There is nothing I love more than an impromptu road trip. Last week, my friends asked me if I wanted to tag along on a whirlwind vacation (whirlwind = 2.5 days) to Whitefish, Montana. Naturally, I cleared my schedule, told my responsible adult self to take mental leave until Monday and hit the road. I mean, let’s get real here, summer is drawing to a close and we all deserve one last getaway. You have one final, sunny long weekend left. Use it wisely.
The Montana resort town is only about five-and-a-half hours from Calgary. On the way down, take a pit stop in Fernie and head to the Fernie Brewing Co. for a bite and brew before heading across the border. Also, I should mention that B.C. is notably more expensive for gas, so fuel up before you leave or once you get into Montana. What can I say? I’m a bargain traveller.
Growing up, I’ve headed down to Whitefish many times to go snowboarding. The hill, in comparison to our Rocky Mountains, isn’t exactly towering, but the runs are nice and the snow is well maintained. In the spring/summer, the hill offers an array of activities from zip-lining to mountain biking to harnessing up and tackling an aerial park through the trees. Which, I imagine, would strongly encourage channelling your inner monkey.
We spent the majority of our days on Whitefish Lake. In comparison to most lakes in Alberta, this one was nice and warm. For the first time in my life I tried my hand at wake surfing, after proclaiming: “Tubing is for kids.” I still stand by that statement. Wake “surfing” is similar to wake boarding, but you aren’t strapped in, and you’re in closer contact to the waves/wake that are created by the boat’s propeller. After at least 20 unsuccessful attempts at standing up on the board and a short anger management course, I finally got the hang of it. I didn’t exactly feel like Kate Bosworth in Blue Crush, but it was definitely exhilarating. If you’re sans-boat in Whitefish, you can always relax on the city beach or rent a paddle board or sea kayak and enjoy the water closer to the shore.
As far as food goes here, I am always more than impressed. Hangover or no hangover, the best way to start your morning here is downtown at the ever-buzzing Montana Coffee Traders. The array of roasts and fresh baking you’ll find in Traders will perk up even the grumpiest morning person in your travel group (not that I recommend vacationing with those types).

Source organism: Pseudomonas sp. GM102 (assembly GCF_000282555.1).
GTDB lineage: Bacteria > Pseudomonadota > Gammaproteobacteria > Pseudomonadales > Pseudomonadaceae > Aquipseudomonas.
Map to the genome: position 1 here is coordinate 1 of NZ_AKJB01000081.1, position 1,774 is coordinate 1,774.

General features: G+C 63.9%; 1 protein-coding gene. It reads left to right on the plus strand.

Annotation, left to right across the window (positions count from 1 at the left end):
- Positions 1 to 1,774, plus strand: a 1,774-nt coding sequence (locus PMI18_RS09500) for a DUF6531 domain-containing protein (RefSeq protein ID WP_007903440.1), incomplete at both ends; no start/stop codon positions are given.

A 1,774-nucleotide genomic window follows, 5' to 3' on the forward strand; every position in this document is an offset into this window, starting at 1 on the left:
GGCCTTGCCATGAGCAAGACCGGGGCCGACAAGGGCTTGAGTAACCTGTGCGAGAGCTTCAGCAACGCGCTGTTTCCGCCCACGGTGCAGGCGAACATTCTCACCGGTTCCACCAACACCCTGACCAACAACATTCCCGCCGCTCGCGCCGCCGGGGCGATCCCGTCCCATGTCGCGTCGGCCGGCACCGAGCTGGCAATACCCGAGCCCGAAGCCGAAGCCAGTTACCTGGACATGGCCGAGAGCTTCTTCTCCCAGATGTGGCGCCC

If you’re looking for a solid brunch experience, any local will tell you that Loula’s is the place to go to satisfy your eggs benny or french toast cravings — all at a price point that won’t break the bank. We also loved Second Street Pizza (next door to Loula’s) for their reliably tasty grab ’n go slices of New York-style pizza. Also, Second Street wins bonus points for the surly, yet charming, owner/operator manning the counter.
Last, but not least, a true refined dining experience in Whitefish can be found at Café Kandahar. With a list of dishes that will make you immediately hungry if mentioned, Chef/owner Andy Blanton also offers daily tasting menus complete with vegan alternatives. Not too shabby for small town, hey? He was also nominated for a James Beard award this year. That’s like The Oscars, but for chefs. No big deal.
When I’m in the states I, like most Canadians, am always delighted at the price point in the grocery stores. For example, a 24 pack of every hipster’s favourite beer, Pabst Blue Ribbon, averages $16 here. Um, yes please! Also, bless their hearts, many shops and restaurants in Whitefish keep Clamato in stock due to the high volume of Western Canadian travelers.
We all know a day in the sun can be pretty draining. Make sure to take a quick power nap before dinner so you will have sufficient energy to check out the downtown nightlife. If you are the one in charge of making dinner and have to forgo a nap (me), make sure your friends thank you for your sacrifice (they did). In Whitefish, there are a handful of bars/pubs that are guaranteed to be hopping on any given night. The Bulldog Saloon is small, often packed wall-to-wall, and The Great Northern has cover bands to dance your heart out to. But be warned, the drinks are strong and the shots are jumbo-sized at both places.
Our vacation was primarily outdoors-fuelled, but if shopping is a top priority, you can take a short drive — about 20 minutes — into neighbouring Kalispell. Canadians seem to have an odd affinity for Target, which I’ll never quite understand, but you can find it here. A friend has also told me that Kalispell has a historic downtown and various landmarks worth investigating, but I’ll leave that for another weekend.
See you in the winter, Whitefish.